A survey provides insight into midlife women’s cannabis and CBD use.
Hot flashes and sleep or mood swings are well-known, bothersome symptoms that can occur during perimenopause and menopause. Now, a survey suggests that nearly 80% of midlife women use cannabis to relieve certain symptoms, such as mood issues and trouble sleeping.
In recent years, more and more US states have legalized marijuana for medical or recreational use. This wave of acceptance has been accompanied by skepticism in some quarters about FDA-approved treatment options for menopause, including hormone therapy. But a lack of long-term research data on cannabis use has one Harvard expert wondering how safe it might be, while acknowledging its likely effectiveness for certain menopausal symptoms.
“Each year, more and more patients tell me they’ve tried cannabis or CBD (cannabidiol, an active ingredient in cannabis), particularly for insomnia or anxiety,” says Dr. Heather Hirsch, director of the Menopause and Midlife Clinic at Harvard. affiliated Brigham and Women’s Hospital. “Adding to its appeal is that cannabis is now legal in so many places and has an acute effect for a few hours. You don’t need a doctor’s prescription. It may be easier to justify socially than using a drug. But why is it there? a move toward something that has unknown long-term effects rather than something that has been studied and proven safe? She asks.
Survey reports on who uses cannabis, why and how
The new Harvard-led poll, published in the journal menopause, examined cannabis use patterns in 131 women during perimenopause — the often years-long period before their missed periods — along with 127 postmenopausal women. Participants were recruited through online postings on social media websites and an online recruitment platform. According to income reports, nearly all respondents were white and most were middle class.
The vast majority (86%) were current cannabis users. Participants were divided on whether they used cannabis for medicinal, recreational, or both reasons. Nearly 79% said it would help relieve menopause symptoms. Of these, 67% said cannabis helped with insomnia, while 46% said it improved mood and anxiety.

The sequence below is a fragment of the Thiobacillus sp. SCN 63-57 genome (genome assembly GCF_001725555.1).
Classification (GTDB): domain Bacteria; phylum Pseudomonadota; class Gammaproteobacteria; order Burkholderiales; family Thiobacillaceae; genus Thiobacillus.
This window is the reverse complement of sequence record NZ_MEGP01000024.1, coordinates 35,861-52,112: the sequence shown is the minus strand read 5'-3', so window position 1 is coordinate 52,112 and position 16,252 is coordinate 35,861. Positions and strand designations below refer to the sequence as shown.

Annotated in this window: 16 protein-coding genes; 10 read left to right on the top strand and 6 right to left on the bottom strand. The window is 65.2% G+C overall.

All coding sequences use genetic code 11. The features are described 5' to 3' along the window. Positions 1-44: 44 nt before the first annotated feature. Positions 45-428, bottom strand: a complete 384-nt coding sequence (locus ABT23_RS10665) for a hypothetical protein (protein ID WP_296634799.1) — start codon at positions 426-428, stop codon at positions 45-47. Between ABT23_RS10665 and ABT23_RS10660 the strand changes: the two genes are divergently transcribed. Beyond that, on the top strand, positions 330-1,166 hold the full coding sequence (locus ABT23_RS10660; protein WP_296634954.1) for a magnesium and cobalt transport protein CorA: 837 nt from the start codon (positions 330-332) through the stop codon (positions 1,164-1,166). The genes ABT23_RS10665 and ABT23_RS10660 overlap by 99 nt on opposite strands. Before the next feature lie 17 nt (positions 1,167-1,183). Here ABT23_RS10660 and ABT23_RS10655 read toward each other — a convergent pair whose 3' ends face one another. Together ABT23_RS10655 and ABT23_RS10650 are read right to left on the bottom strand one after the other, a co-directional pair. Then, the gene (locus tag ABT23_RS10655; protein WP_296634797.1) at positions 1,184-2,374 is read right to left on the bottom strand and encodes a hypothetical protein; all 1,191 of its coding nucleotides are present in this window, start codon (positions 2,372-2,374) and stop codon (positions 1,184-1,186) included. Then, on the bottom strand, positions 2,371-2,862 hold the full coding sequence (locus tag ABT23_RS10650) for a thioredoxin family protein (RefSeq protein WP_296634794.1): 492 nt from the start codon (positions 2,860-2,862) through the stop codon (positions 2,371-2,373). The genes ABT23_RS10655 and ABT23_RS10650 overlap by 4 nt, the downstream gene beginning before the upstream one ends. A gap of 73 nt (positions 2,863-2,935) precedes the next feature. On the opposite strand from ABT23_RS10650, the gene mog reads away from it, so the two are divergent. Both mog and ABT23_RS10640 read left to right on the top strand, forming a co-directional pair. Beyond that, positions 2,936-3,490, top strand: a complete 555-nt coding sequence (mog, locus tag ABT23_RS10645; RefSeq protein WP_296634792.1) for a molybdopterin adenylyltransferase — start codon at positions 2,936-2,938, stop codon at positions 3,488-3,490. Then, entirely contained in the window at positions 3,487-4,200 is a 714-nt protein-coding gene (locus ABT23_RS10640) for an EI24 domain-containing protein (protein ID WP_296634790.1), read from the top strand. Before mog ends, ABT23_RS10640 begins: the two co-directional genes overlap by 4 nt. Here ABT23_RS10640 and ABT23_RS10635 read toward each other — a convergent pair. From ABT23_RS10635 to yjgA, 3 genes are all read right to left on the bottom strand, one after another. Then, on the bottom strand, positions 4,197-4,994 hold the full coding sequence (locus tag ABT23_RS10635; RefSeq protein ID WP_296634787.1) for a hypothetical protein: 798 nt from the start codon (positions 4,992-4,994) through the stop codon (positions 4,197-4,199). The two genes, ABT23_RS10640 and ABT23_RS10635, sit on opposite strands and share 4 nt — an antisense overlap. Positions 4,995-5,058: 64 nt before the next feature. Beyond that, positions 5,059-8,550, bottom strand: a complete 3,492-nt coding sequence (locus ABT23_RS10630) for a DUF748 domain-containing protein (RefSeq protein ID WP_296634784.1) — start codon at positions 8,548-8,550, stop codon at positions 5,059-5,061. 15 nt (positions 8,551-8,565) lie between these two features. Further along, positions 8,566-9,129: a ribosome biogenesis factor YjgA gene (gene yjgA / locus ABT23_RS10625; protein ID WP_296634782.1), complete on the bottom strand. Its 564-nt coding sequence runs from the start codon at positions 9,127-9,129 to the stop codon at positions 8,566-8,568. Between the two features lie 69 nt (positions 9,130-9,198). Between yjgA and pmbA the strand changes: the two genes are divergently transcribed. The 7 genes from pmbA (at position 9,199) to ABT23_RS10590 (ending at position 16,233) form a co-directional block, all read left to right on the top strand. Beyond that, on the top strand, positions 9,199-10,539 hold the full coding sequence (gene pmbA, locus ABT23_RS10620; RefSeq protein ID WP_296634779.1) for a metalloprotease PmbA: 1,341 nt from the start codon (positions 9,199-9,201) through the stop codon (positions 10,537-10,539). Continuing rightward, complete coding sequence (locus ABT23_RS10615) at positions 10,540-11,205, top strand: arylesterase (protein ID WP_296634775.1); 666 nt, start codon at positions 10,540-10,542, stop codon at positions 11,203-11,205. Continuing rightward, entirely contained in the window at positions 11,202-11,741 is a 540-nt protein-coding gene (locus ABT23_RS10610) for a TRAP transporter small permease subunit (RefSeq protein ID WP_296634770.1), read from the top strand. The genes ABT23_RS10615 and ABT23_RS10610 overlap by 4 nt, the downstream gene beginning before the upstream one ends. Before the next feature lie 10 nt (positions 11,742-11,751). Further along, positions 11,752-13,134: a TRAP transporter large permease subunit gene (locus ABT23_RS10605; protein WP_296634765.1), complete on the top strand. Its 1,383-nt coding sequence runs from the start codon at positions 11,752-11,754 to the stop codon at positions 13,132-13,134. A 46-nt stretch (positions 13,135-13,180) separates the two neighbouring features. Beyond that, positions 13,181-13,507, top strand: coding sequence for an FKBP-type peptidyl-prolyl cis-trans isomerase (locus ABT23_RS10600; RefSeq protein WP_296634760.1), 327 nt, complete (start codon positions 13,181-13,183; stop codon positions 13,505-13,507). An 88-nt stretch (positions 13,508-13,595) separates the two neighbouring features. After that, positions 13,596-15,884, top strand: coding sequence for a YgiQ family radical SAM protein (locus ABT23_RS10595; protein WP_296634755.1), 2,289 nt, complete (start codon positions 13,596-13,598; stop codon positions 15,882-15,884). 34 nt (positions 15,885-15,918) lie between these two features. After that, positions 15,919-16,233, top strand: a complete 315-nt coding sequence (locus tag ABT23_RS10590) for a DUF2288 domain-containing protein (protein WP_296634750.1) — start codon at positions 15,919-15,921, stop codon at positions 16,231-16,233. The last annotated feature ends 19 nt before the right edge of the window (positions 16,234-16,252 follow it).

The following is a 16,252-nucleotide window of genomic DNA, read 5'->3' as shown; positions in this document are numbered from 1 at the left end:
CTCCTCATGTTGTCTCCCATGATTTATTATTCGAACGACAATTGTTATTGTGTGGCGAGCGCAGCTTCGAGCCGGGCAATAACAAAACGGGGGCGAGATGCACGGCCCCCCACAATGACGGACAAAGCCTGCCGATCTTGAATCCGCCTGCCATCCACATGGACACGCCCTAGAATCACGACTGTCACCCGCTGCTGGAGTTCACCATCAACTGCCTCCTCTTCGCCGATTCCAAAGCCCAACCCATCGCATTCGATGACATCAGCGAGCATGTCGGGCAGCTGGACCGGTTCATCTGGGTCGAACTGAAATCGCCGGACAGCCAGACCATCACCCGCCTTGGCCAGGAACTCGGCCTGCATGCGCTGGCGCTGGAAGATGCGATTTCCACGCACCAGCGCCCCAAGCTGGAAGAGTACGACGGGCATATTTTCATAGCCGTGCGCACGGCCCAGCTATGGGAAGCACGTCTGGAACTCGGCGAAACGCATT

Perimenopausal women reported worsening menopausal symptoms than their postmenopausal peers, as well as using more cannabis to treat their symptoms. More than 84% of participants reported smoking cannabis, while 78% used edible marijuana products and nearly 53% used vape oils.
A glaring limitation of the analysis is the self-selected group of participants, which lacked diversity and could skew the results. But dr Hirsch was not surprised by the high proportion reporting regular cannabis use. “I wouldn’t be surprised if these numbers reflect the broader population,” she says.
How Could Cannabis Help With Menopause Symptoms?
It makes sense that midlife women reported that cannabis improved anxiety, mood, and sleep, says Dr. Deer. The drug likely helps with all of these symptoms by “darkening the prefrontal cortex, the decision-making part of our brain.”
For many women, anxiety increases during perimenopause, she notes. Common stressors during this time, like aging parents or an emptying nest, amplify the effects of hormone dips. “It’s that feeling of, ‘I can’t turn off my brain.’ It’s really unsettling because they go to bed and can’t get to sleep, so the next day they’re more tired, moody, and moody,” she explains. Dimming the prefrontal cortex allows people to calm down.
Hot flashes, often cited as the most common symptom of menopause, did not improve as much with cannabis use, according to survey participants. That makes sense, too, says Dr. Hirsch because it is believed that the hypothalamus — the brain region thought to be the body’s thermostat — is not significantly affected by the drug.
No research on long-term effects yet
Given the lack of clinical trials objectively testing the efficacy and safety of cannabis for treating menopausal symptoms, more research is clearly needed.
“If people find relief from cannabis, great. But is it safe? We think so, but we don’t know,” she says. “There are no studies of middle-aged women who have used cannabis for 10 years, which is how long menopause symptoms often last. Will there be long-term effects on memory? On the lung function? We do not know it.”